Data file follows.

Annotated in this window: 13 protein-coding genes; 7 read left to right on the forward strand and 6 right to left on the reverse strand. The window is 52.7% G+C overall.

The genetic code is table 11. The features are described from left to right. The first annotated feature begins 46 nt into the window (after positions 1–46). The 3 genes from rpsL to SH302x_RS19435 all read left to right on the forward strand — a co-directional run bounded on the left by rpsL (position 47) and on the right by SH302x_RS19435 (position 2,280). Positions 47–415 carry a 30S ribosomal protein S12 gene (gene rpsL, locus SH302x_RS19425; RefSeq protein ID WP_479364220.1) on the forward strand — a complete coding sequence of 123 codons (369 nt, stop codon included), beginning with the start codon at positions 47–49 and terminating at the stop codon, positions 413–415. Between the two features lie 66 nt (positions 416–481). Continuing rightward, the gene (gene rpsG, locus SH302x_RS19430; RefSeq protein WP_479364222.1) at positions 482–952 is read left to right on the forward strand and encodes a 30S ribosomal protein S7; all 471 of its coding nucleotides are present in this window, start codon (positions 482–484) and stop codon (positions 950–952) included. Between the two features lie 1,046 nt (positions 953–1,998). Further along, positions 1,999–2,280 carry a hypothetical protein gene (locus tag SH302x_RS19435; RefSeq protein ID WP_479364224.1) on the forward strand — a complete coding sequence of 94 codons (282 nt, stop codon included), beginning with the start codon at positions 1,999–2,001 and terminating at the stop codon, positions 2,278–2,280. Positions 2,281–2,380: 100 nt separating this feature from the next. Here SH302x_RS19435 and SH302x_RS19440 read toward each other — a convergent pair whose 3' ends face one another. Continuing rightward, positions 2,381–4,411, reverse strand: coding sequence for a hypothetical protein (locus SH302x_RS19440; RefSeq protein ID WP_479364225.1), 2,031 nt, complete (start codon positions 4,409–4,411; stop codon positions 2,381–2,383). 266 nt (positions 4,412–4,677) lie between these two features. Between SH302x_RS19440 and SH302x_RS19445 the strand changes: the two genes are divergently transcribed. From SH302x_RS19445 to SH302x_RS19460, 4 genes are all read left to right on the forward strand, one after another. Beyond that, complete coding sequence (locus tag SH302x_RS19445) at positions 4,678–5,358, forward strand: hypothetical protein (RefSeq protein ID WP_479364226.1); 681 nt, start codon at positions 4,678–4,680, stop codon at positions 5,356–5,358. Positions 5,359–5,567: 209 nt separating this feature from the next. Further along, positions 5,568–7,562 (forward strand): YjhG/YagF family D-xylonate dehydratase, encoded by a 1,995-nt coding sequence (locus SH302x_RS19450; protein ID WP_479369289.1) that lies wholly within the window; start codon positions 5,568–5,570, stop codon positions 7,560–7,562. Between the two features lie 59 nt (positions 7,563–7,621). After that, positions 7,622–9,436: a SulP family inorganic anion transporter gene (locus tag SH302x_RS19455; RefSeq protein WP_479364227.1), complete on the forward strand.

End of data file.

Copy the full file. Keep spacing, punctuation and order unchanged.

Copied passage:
Annotated in this window: 13 protein-coding genes; 7 read left to right on the forward strand and 6 right to left on the reverse strand. The window is 52.7% G+C overall.

The genetic code is table 11. The features are described from left to right. The first annotated feature begins 46 nt into the window (after positions 1–46). The 3 genes from rpsL to SH302x_RS19435 all read left to right on the forward strand — a co-directional run bounded on the left by rpsL (position 47) and on the right by SH302x_RS19435 (position 2,280). Positions 47–415 carry a 30S ribosomal protein S12 gene (gene rpsL, locus SH302x_RS19425; RefSeq protein ID WP_479364220.1) on the forward strand — a complete coding sequence of 123 codons (369 nt, stop codon included), beginning with the start codon at positions 47–49 and terminating at the stop codon, positions 413–415. Between the two features lie 66 nt (positions 416–481). Continuing rightward, the gene (gene rpsG, locus SH302x_RS19430; RefSeq protein WP_479364222.1) at positions 482–952 is read left to right on the forward strand and encodes a 30S ribosomal protein S7; all 471 of its coding nucleotides are present in this window, start codon (positions 482–484) and stop codon (positions 950–952) included. Between the two features lie 1,046 nt (positions 953–1,998). Further along, positions 1,999–2,280 carry a hypothetical protein gene (locus tag SH302x_RS19435; RefSeq protein ID WP_479364224.1) on the forward strand — a complete coding sequence of 94 codons (282 nt, stop codon included), beginning with the start codon at positions 1,999–2,001 and terminating at the stop codon, positions 2,278–2,280. Positions 2,281–2,380: 100 nt separating this feature from the next. Here SH302x_RS19435 and SH302x_RS19440 read toward each other — a convergent pair whose 3' ends face one another. Continuing rightward, positions 2,381–4,411, reverse strand: coding sequence for a hypothetical protein (locus SH302x_RS19440; RefSeq protein ID WP_479364225.1), 2,031 nt, complete (start codon positions 4,409–4,411; stop codon positions 2,381–2,383). 266 nt (positions 4,412–4,677) lie between these two features. Between SH302x_RS19440 and SH302x_RS19445 the strand changes: the two genes are divergently transcribed. From SH302x_RS19445 to SH302x_RS19460, 4 genes are all read left to right on the forward strand, one after another. Beyond that, complete coding sequence (locus tag SH302x_RS19445) at positions 4,678–5,358, forward strand: hypothetical protein (RefSeq protein ID WP_479364226.1); 681 nt, start codon at positions 4,678–4,680, stop codon at positions 5,356–5,358. Positions 5,359–5,567: 209 nt separating this feature from the next. Further along, positions 5,568–7,562 (forward strand): YjhG/YagF family D-xylonate dehydratase, encoded by a 1,995-nt coding sequence (locus SH302x_RS19450; protein ID WP_479369289.1) that lies wholly within the window; start codon positions 5,568–5,570, stop codon positions 7,560–7,562. Between the two features lie 59 nt (positions 7,563–7,621). After that, positions 7,622–9,436: a SulP family inorganic anion transporter gene (locus tag SH302x_RS19455; RefSeq protein WP_479364227.1), complete on the forward strand.